4 Answers 4

I started with piano when I was about 7 years old, and took lessons for about five years. At about 14 I picked up the guitar. In between I played trumpet a little, then ukulele. I played guitar in bands for years, and took music theory in college.

Through it all, the piano lessons were incredibly important, because I was able to relate all the theory and scales and chords to what I learned at the keyboard.

The piano is called the "composers instrument" because all the notes are laid out in front of you, making it easy to visualize chords. Guitar and other instruments don't have that advantage.

Though guitar is my favorite, I'd strongly recommend learning piano. From there you can add organ, and synthesizer, and then later add guitar. In a band-setting, being able to double up means more opportunities to play, get your name out there, and make money doing what you want. Plus, I think your odds of actually knowing how the music works will increase simply because you'll have the "composers instrument" knowledge already in your head helping you.

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Thanks, I'll think over what you said. –  Soham Chowdhury Dec 17 '13 at 6:17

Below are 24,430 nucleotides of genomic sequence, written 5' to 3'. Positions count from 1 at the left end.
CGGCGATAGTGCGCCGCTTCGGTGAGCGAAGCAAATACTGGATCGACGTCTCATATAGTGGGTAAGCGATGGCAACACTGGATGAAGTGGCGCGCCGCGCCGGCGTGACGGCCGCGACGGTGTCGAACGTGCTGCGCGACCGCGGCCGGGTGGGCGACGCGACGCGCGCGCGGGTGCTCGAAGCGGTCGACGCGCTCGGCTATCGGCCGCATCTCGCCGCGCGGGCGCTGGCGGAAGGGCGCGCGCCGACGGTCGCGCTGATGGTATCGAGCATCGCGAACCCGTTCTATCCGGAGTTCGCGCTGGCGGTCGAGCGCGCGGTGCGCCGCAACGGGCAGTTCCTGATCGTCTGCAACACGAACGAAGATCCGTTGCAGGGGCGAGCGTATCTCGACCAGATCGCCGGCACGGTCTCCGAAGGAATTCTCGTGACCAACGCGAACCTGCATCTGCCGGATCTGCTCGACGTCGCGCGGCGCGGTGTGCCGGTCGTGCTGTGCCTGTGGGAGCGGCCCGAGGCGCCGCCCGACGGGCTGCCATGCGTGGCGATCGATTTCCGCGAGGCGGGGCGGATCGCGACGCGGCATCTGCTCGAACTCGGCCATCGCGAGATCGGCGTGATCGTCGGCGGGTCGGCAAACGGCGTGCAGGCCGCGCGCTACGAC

I completely endorse what the Tin Man says. Having played both instruments for 50+ yrs. The keyboard is easier to understand what you are doing on, as it's laid out graphically - there's only one place to play a specific note. On guitar, for example, there are at least 8 places to play the same note as open top E, which can and does confuse - particularly when trying to read music. But - a lot of guitarists can't/won't read music ; I've yet to be convinced that it's essential, and I teach it.

If I had to choose one over the other, it would be virtually impossible, although over the last few years it's become apparent that every man and his dog plays guitar, but keyboard/piano players are as rare as hen's teeth.Maybe the piano is a more versatile instrument, and certainly will be more satisfying to play by yourself - the bass/chord/melody line style is far easier on it compared to a guitar.

There are lots of things that work better on one rather than the other, so my advice would be to learn both, if you can. They complement each other in that you can work things out on either, to give a better understanding.With the propensity to practise for that long each week, you could easily fit both in.In 3-4 yrs time, you should be pretty proficient, if your enthusiasm is as strong as it comes over here.

There are several posts advocating one over the other so I'll leave you to read them.

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Hey, thanks! Could you link me to one or two of the posts that you spoke of in the last line? –  Soham Chowdhury Dec 17 '13 at 7:49
    
Look at 'guitar' and 'piano' tags. Sorry I can't link - wish I knew how ! –  Tim Dec 17 '13 at 8:37
    
As for the guitar reading notes: For classical guitar it is more common to learn notes. For other guitar playing, it is most common to just read chords by name. For solo riffs, it is quite common to read tabulature, or just play by ear. –  awe Dec 17 '13 at 11:49